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Why are there different criminal background reports?

Despite what we see in movies and on television, there isn’t a single database of criminal activity that companies like iiX can use. It’s no surprise, then, that picking which criminal background check to run on a candidate can be a challenge for organizations that are new to this.

Why are there so many types? The short answer: because there are so many different jurisdictions, and their reports vary widely in format and content.

Broadly, there are two sets of court jurisdictions and laws: federal and state. Federal courts handle all immigration, bankruptcy, copyright, patent, and criminal cases that involve violations of federal laws.1< The U.S. Department of Justice website sets out the types of crimes prosecuted in federal court, many of which involve interstate and/or white-collar crime.

State crime laws, on the other hand, are particular to each state—though there are broad similarities on offenses such as murder and robbery, and federal laws may overrule some state laws.2

Many customers confuse the terms “national” and “federal.” They’re not the same, and there are 94 federal district courts across the country and in U.S. territories.

If you’re not an experienced attorney or human resources professional, it’s hard to know the right criminal background report to run on your job candidates. Here’s help:

  1. First, consider your “risk continuum”—for each type of role, what risk (low, medium, or high) does an employee pose? For example:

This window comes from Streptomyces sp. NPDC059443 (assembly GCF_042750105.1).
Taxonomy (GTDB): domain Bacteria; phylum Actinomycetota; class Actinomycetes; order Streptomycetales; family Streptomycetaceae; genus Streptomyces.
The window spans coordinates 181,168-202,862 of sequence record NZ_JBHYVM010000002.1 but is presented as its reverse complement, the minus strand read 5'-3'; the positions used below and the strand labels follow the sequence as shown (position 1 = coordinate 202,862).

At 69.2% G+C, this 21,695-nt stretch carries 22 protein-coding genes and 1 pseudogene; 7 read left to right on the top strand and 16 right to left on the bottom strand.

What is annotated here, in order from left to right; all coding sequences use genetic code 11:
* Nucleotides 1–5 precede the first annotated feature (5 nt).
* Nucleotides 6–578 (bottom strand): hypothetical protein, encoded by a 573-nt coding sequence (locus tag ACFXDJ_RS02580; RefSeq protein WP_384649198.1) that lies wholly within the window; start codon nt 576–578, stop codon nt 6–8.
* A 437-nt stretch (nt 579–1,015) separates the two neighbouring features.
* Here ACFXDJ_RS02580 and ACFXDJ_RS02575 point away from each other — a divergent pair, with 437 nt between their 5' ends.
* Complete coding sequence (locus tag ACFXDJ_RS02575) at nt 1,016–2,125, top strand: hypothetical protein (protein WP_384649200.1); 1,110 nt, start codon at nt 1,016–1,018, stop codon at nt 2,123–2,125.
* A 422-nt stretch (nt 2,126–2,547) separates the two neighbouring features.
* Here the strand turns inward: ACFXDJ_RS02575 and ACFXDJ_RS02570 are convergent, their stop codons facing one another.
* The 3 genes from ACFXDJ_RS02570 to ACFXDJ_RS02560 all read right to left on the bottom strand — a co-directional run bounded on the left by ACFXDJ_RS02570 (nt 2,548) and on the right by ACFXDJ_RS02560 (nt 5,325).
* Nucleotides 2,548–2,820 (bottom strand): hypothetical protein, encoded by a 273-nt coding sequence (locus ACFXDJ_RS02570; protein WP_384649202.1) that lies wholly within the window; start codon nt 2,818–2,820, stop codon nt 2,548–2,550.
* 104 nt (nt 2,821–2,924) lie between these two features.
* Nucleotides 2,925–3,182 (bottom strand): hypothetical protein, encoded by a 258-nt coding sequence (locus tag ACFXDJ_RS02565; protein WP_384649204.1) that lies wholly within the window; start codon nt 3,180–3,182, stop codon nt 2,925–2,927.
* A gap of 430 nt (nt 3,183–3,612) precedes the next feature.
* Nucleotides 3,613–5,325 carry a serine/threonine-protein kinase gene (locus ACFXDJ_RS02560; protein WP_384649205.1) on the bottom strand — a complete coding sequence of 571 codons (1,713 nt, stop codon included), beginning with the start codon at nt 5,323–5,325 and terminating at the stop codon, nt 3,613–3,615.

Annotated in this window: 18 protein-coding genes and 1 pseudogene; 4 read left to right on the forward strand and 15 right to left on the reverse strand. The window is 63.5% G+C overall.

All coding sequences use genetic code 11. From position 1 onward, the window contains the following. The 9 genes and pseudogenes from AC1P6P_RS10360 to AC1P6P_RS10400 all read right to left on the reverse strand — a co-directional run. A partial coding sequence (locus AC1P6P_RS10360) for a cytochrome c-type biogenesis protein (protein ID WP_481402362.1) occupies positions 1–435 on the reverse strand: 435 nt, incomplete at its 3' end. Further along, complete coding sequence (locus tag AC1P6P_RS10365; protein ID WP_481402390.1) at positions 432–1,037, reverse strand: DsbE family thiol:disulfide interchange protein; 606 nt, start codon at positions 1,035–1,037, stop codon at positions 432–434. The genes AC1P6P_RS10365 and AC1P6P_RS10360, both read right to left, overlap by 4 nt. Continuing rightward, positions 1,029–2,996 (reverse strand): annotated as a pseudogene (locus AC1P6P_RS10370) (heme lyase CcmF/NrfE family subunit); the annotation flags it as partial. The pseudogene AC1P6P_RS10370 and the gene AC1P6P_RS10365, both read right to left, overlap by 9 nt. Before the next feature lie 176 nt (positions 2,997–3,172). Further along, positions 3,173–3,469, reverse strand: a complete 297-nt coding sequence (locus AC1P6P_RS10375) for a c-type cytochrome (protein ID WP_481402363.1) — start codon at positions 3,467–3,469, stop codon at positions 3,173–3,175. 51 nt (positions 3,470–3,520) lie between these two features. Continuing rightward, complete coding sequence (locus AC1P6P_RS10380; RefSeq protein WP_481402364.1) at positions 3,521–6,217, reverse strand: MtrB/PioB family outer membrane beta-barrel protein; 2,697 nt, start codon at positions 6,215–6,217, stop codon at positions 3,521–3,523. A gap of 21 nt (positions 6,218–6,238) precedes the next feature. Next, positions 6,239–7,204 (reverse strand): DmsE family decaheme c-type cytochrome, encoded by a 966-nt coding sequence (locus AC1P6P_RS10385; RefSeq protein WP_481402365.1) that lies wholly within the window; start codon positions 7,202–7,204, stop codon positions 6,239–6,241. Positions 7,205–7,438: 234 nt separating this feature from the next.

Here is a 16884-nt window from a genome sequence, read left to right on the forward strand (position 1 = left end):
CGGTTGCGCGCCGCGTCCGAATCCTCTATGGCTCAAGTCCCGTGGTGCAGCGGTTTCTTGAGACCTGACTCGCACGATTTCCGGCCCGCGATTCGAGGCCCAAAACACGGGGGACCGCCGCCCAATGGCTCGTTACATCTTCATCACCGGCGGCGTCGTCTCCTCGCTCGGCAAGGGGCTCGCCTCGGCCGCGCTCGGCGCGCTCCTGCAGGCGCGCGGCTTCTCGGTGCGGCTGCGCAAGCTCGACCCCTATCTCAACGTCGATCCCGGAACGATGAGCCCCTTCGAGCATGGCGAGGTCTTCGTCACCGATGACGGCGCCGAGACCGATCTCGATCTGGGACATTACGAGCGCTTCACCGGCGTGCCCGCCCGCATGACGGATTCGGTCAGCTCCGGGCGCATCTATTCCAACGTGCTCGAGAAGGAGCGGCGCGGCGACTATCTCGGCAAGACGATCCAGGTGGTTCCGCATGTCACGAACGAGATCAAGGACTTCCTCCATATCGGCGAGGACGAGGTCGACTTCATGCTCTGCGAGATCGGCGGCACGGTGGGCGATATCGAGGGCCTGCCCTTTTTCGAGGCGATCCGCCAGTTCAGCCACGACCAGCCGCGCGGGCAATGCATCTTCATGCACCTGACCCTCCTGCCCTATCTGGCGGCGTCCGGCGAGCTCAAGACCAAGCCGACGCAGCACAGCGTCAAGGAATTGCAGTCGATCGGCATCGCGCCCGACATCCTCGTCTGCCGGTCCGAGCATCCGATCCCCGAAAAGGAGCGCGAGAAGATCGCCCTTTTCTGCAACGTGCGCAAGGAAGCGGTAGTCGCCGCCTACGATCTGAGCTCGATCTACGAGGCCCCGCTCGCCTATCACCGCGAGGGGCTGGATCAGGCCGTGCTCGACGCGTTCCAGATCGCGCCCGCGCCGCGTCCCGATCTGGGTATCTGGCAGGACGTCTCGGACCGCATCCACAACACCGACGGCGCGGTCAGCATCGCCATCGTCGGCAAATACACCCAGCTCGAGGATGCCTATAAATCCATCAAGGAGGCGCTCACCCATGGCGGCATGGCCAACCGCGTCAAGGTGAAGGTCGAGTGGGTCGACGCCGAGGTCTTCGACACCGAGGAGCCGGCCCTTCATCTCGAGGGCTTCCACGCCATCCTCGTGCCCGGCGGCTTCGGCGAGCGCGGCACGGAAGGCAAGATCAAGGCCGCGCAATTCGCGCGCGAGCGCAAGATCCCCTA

1. Access to all financial records
    2. Interaction with at-risk populations such as children, the disabled, or the elderly
    3. Reputational risk to your business

    The higher the risk, the more thorough the background check you should consider, possibly including multiple reports.

  2. Second, consider your annual budget for background checks in light of your organization’s annual revenue or value.

  3. Third, and perhaps most important, set a consistent background check policy by job level and responsibility. To prevent accusations of discrimination, all employees in a function (for example, drivers, clerks, or accountants) or at a level (such as managers, directors, or executives) should undergo the same check.

To help you decide which reports your job candidates need, our compliance supervisor, Sarah Foster, wrote a great primer on the options iiX offers.

Corey Koslin

Cory Koslin is strategic sales manager of the Verisk Analytics iiX unit, a premier provider of motor vehicle reports (MVRs) and preemployment screening services. He is a 1993 graduate of Vanderbilt University in Nashville, TN, making him one of the few people at iiX who isn’t a diehard fan of Texas A&M. His roots in trucking and transportation go back to the mid-1990s, and for the past six years he has helped companies navigate tailored background screening and driver management solutions.

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